A great crisis occurred in the family fortunes when I was fourteen, which entirely altered my life and led to my becoming a 'star' at a West End music hall. My father's gentle nature was unequal to coping with the soul-grinding poverty that clouded our lives, and his health gave way. My mother was fully occupied in looking after the children, and I, the only bread-winner, was not re-engaged for the next tour, as I had grown too big for children's parts, and was too little for 'grownups'. It was decided that I should call on a music-hall manager who was acquainted with my father. I pleaded so hard for a hearing that the good-hearted man patted me on the head and said, 'You can open on Monday.' Although my success was immediate, and I have been fortunate enough to progress steadily over since, I often wonder whether the utter sacrifice of the sunny innocent pleasures of a happy childhood was not a very heavy price to pay for whatever eminence I have obtained in my profession."
(The Tuapeka Times [NZ] reprinted from The Sketch [UK] - 10th February, 1894)
SHOULD GIRLS GO ON THE STAGE - A CHAT WITH MRS. KENDAL
Everymoment that Mr. and Mrs. Kendal can spare from their theatrical, social, and home duties is at present given up to the arrangement of the beautiful house which they have bought in Portland Place. Just now Mrs.Kendal is far more absorbed in the important questions of carpets, wall papers, and overmantels than in any matter affecting "the profession," and even her household gods are in a state of transition between her old home in Harley Street and the House Beautiful which the popular actor and actress are making for themselves in a very literal sense, for Mr. Kendal has designed the doors, ceilings, and carved woodwork with which No.- , Portland Place is to be lavishly ornamented.
Mrs. Kendal received me, writes our representative, in the pretty little room which used to be her boudoir, but which has of late been given over to her eldest daughter; quaint mezzo tints of the Theatre Franca is line the walls, and as your sunny faced, bright-haired hostess comes in she seems less the "matron of the British drama" than a reincarnation of one of the brilliant comediennes whose personalities have been successively connected with the Comedie Francaise.
"What do I think of the stage as a career tor women?" she repeats, in answer to a query. "That is of all questions the most difficult to answer, and especially difficult to an actress who is supposed to have been exceptionally successful. I love my work with all my heart, and it would seem ungracious in me to speak disparagingly of the plank which has buoyed me up. Still, there is not an actor or actress in the world who will not bear me out when I say that only members of the profession can form any estimate of the difficulties, tangible and intangible, which surround those who wish to make their career on the utage."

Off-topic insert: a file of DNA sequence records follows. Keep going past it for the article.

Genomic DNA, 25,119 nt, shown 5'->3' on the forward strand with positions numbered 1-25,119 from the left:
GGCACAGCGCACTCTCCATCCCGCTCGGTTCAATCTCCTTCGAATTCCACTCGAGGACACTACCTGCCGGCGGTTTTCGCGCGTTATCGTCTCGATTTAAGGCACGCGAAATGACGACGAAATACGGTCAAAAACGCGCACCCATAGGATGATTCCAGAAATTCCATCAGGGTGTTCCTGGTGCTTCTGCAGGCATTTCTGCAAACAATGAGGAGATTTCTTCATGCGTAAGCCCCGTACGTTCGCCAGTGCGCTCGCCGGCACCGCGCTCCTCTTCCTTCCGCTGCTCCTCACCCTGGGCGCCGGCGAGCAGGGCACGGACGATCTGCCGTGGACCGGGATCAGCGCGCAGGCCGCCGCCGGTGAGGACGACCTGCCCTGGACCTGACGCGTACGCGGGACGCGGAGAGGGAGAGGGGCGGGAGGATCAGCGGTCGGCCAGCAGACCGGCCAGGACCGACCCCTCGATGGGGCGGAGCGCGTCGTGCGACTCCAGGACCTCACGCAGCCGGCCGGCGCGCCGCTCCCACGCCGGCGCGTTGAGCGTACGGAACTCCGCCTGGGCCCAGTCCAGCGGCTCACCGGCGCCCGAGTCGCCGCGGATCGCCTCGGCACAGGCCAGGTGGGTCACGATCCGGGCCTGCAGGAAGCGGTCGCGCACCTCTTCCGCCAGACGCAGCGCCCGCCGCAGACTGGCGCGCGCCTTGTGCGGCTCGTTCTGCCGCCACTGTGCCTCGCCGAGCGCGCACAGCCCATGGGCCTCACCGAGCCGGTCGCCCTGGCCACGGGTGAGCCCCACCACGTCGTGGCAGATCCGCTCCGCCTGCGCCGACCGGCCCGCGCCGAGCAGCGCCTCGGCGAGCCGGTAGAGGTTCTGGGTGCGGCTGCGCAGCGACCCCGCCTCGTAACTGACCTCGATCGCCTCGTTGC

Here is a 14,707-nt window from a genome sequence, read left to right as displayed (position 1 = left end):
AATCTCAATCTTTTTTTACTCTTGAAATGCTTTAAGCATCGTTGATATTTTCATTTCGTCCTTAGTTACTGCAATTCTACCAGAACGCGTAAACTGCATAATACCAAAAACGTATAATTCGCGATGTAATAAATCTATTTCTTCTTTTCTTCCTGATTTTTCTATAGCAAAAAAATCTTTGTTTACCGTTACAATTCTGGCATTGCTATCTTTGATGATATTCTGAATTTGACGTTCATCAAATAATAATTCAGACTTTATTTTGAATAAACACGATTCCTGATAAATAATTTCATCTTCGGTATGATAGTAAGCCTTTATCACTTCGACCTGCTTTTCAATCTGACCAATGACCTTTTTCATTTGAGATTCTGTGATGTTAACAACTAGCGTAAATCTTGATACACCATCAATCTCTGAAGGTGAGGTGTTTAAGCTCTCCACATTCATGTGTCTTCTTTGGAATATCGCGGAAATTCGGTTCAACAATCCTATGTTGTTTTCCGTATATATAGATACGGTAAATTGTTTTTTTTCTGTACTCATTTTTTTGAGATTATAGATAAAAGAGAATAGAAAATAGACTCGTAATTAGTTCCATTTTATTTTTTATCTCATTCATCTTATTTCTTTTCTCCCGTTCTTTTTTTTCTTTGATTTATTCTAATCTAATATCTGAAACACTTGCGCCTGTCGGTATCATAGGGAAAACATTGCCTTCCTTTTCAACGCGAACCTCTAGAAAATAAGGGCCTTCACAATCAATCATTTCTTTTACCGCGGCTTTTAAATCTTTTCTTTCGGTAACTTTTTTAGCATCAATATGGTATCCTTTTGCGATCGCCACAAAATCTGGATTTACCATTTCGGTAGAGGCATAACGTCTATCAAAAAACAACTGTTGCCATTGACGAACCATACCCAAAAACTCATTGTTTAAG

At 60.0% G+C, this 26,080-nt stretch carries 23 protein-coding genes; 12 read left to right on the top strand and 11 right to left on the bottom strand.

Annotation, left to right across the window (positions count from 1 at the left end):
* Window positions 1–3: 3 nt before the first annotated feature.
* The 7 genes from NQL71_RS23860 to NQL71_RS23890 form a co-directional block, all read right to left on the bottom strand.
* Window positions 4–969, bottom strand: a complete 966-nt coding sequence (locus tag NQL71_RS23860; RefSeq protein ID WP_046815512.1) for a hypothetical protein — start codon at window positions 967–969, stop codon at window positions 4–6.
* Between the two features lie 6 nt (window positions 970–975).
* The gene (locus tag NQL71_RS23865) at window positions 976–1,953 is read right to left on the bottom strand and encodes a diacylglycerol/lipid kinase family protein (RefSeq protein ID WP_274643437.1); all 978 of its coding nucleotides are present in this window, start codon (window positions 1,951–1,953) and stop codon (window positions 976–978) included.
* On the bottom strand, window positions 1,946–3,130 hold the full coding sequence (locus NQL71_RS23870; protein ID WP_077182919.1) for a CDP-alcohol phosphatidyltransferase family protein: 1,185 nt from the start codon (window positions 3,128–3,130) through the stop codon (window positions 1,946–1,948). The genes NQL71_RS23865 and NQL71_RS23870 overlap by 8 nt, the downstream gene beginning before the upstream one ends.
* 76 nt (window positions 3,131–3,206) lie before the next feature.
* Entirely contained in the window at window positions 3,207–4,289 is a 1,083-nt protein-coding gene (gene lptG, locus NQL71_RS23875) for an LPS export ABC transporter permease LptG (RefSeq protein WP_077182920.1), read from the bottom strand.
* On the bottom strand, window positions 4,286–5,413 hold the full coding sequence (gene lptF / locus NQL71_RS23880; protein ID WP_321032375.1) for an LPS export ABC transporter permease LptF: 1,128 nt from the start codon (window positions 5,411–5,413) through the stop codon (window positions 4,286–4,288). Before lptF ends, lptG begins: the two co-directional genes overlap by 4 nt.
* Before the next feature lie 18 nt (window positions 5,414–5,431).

"Then, on the whole, you would not advise a girl to become an actress?"
"That, of course, entirely depends on her special aptitudes. To some people the dramatic faculty is natural, and do what they will they cannot keep it down. Still, take an ordinary young woman, who has her living to earn, and compare what her life will be if she takes to tuition as an alternative to the boards. A good governess who obtains a decent situation is treated as an equal by the lady whose children she has to teach, for surely no woman would be so foolish as to put her own little ones with a governess whom she did not thoroughly respect and trust; if she is ill every care is taken of the governess, and, as a matter of course, lessons are suspended. Should she get thoroughly run down, she will go away for a holiday. Of course, I know that this sort of place is rather the exception than the rule, and requires a very thorough education; but still, even when a governess does not lead a very happy life, she is secure from uncertainties, and is rarely overworked. Contrast her lot with that, of the unknown actress, who is constantly thrown out of employment for months, and, once she does get an engagement, however ill she may feel, must turn up at the appointed moment at her theatre, unless, of course, she is absolutely laid up and cannot stir."
"You must admit, however, Mrs. Kendal, that most women find the very uncertainty delightful, and have a horror of the long drudgery which must be the lot of every governess."